Football’s most famous hard man Vinnie Jones has toned down his behaviour for golf... He’s even given up the booze in a bid to lower his handicap
One day they’ll probably make a film about the life and times of Vinnie Jones, the quintessential English hard man. The tough guy from Watford had a successful if controversial footballing career, revelling in his fearsome reputation before transferring to Hollywood and becoming a tough- guy movie star.
Jones has now appeared in 70-odd movies since scaring the life out of opponents on the pitch for Wimbledon, Chelsea, Leeds and Wales. We caught up with Jones at the British Masters last year, where he revealed his passion for the game and his ght to be on his best behaviour on-course...
When I first took golf up during my footballing days, I wasn’t that bothered about it – it was just a good crack and an excuse to have a drink with the boys. But now when I’m not working I play every day if I can at my two clubs, Lakeside in Los Angeles and Plantation in Palm Springs. It’s great.
My putter just about goes everywhere with me: if I go to a meeting or an audition, I’ll get there early and will sit in the waiting room or in reception and I’ll just putt on the carpet. You can’t really do that with a driver.
Golf is obviously a different ball game to football – for starters, it’s a single man’s job ain’t it? It’s very individual, there’s nowhere to hide; but to be honest I didn’t do a lot of hiding on the football pitch.
I packed up drinking about four years ago to concentrate on golf. It’s a good way of knocking the booze demons on the head. It’s done the business on both counts – my handicap plummeted from 18 to five at one stage so it must have worked, though I slipped back to nine about six months ago. But I’m currently playing off seven. I try to hit balls every day.
It’s the hardest game in the world.
You can shoot 75 or 76 one day and the next you could be carding an 85 or 86! But golf can be funny sometimes – you don’t necessarily hit it the best but you score well, and vice-versa.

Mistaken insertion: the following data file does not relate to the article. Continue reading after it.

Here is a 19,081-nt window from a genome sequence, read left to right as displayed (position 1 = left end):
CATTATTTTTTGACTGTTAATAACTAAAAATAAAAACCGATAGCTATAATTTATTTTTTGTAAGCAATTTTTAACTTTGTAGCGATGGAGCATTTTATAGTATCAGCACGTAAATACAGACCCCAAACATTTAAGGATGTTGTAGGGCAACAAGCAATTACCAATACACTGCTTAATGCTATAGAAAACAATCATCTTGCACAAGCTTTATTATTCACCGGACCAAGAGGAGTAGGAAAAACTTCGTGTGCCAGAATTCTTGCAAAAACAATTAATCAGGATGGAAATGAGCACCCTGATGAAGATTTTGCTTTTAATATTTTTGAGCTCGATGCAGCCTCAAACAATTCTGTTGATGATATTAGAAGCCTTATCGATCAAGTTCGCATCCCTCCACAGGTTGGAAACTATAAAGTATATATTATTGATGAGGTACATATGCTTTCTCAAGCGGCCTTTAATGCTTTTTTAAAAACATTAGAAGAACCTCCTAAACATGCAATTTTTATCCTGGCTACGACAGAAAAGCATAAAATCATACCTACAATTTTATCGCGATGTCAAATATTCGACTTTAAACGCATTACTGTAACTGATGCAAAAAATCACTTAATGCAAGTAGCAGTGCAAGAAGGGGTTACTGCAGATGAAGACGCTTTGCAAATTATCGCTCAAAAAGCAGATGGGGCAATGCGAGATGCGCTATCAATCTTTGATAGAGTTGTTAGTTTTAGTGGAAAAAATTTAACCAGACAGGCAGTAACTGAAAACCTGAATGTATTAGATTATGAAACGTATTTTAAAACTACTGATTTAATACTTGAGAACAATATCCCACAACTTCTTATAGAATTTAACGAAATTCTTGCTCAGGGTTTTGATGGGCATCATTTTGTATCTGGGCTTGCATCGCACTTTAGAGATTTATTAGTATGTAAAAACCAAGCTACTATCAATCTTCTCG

My best round ever was a 74 at Lakeside.
I earned a few bob that day. There’s always a game at our club, and I always like to have a bet as well – you can’t play without having a little wager. It gives it a bit of edge.
I behave myself pretty well on the course these days.
We have a membership process at Lakeside; it takes five or six months to get into the club, so I went off and learned the etiquette and everything about the game. At the end of the process the club asked why I’d “been to this club, been to that club” and I replied “I’ve gradually been picking up the etiquette and rules of the game, which I think is very important”.
I take my golf very seriously.
Who would have thought it? Vinnie Jones playing golf and not getting a red card! But I haven’t been banned from any golf club... yet.
My regular golfing buddies include Andy Garcia, who also loves puffing on a cigar while playing, and Joe Pesci. There are similarities with golf and acting. With golf, you’re on your own. You can’t blame anyone if things go wrong. Same in acting. Only you can learn your lines.
I enjoy playing in pro-ams, though you’re crapping yourself on the first tee – you’re so desperate to hit one down the middle of the fairway! Luckily I did today at The Grove, which happens to be my manor – I went to school nearby. That relaxes you and you can then start to enjoy it. The crowds make you concentrate a bit more.
My driving is solid.
But the strongest part of my game is around the green. I pick up a lot of shots there.
Vinnie’s favourite things...
I love Riviera in LA. It’s fantastic. In England, Centurion is a fantastic set-up where they’ve just finished the clubhouse.
Whistler, Canada. Great for golf – in the summer obviously – and fishing, too.
I’ve got a custom- built buggy with a Union Jack roof.
A few years ago, I was playing in Sean Connery’s golf day. In the clubhouse, there were big screens showing everybody teeing off. My ball went straight into the camera and smashed the lens.
Did you know?
He turned down a part in Snakes on a Plane with Samuel L Jackson – because he hates snakes. A tattoo on his leg marks Wimbledon’s famous FA Cup victory over Liverpool in 1988.